Don’t get crabby! Saving an epic fail


We all make mistakes, especially in the kitchen.  But it’s what you do with those mistakes that separates the cooks from the spectators.

A couple days ago, I made a crab casserole from this recipe.  I am not faulting the recipe here, but my method.

Here are the ingredients as listed in the recipe:

  • 1 pound crab meat
  • ½ cup milk (or non-dairy equivalent)
  • 3 slices of gluten-free bread (see notes)
  • 1 ½ – 2 tbsp prepared mustard (I use Dijon)
  • 1 tsp Worcestershire sauce (I use Lea & Perrins)
  • ¼ cup (1/2 stick) butter or non-dairy equivalent, melted (this is half the original amount and you might even cut back a little more)
  • 3 eggs, slightly beaten
  • ½ tsp salt
  • ½ tsp pepper
  • 1 ½ tsp – 1 tbsp Old Bay seasoning (or similar, to taste)
  • Paprika (for sprinkling on top)

Ok-here’s what I did, and possibly where I went wrong:

I used can crabbed, and it was only 12 oz.  I used seven slices of gluten free bread-there was way too much liquid after using three slices. There was still a lot of liquid after I added all of that bread.  I did follow the rest of the recipe.


Preheat oven to 350 degrees Fahrenheit.
Beat eggs slightly in bowl.
Crumble bread into pieces; add to eggs in bowl.
Pour milk over bread, and gently stir all together.
Add and mix all ingredients (except paprika).
Pour into a lightly greased casserole dish (about 1 ½ qts).
Sprinkle with paprika.
Bake until knifes comes out clean, about 40 minutes.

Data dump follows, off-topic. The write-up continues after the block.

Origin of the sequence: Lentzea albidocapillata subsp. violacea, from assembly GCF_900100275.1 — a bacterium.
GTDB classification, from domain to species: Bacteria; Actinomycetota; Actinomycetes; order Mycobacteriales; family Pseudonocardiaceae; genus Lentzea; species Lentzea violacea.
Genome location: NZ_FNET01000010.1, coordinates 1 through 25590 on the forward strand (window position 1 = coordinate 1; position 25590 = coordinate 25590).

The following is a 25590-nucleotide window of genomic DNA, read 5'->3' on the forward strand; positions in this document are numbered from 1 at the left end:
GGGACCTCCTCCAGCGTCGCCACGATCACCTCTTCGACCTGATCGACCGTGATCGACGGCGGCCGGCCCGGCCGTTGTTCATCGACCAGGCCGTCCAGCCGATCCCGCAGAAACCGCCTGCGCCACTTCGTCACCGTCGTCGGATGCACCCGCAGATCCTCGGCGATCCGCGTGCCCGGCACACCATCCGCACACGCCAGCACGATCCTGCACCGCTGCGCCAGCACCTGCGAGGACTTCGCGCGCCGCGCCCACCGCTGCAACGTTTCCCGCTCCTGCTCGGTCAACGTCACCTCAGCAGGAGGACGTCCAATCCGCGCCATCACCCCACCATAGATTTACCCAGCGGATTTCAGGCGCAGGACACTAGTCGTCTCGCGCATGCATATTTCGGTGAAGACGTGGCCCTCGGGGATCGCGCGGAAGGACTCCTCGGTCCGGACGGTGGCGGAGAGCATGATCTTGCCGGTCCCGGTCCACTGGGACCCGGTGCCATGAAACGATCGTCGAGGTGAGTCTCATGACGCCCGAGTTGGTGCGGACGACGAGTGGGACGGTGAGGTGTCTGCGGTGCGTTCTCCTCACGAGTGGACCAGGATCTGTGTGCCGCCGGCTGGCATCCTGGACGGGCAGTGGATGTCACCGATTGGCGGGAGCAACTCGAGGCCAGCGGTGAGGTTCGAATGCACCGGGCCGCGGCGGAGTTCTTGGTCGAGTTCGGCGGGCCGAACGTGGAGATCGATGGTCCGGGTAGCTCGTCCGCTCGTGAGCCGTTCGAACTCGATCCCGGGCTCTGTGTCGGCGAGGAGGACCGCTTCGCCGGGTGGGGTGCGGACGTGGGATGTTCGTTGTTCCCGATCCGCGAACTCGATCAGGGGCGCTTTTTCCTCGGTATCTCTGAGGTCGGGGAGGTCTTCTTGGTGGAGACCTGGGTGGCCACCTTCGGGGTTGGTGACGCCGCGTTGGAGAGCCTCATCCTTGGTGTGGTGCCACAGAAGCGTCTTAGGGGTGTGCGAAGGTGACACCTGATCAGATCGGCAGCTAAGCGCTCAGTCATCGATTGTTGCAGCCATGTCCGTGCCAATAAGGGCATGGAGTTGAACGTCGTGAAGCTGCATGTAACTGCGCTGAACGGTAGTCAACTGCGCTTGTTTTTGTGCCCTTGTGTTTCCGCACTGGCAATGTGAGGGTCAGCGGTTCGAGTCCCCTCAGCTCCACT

I used three eggs-two would probably been sufficient.  I baked the casserole in a much smaller dish and only baked it for about 25 minutes.  So, too much bread, too much liquid, and you have-mush.  We ate it, but I thought maybe I could save it.

So tonight, instead of crying over mushy crab, I made crab cakes out of the remaining casserole.  I used lots and lots of bread crumbs to absorb the moisture, shaped the cakes, put them on a parchment lined baking sheet, drizzled with oil and baked at 400 degrees for about 18 minutes.

Hey, now they were edible!  In fact, they were pretty darn good.  Nice save, as my hubby said.

Should this ever happen to you with a recipe, don’t be crabby!  Find a way to reuse or reinvent the disaster.  Sometimes you just can’t salvage a bad recipe or bad outcome, but sometimes you can.  Don’t be afraid to fail!  It happens to the best of us.

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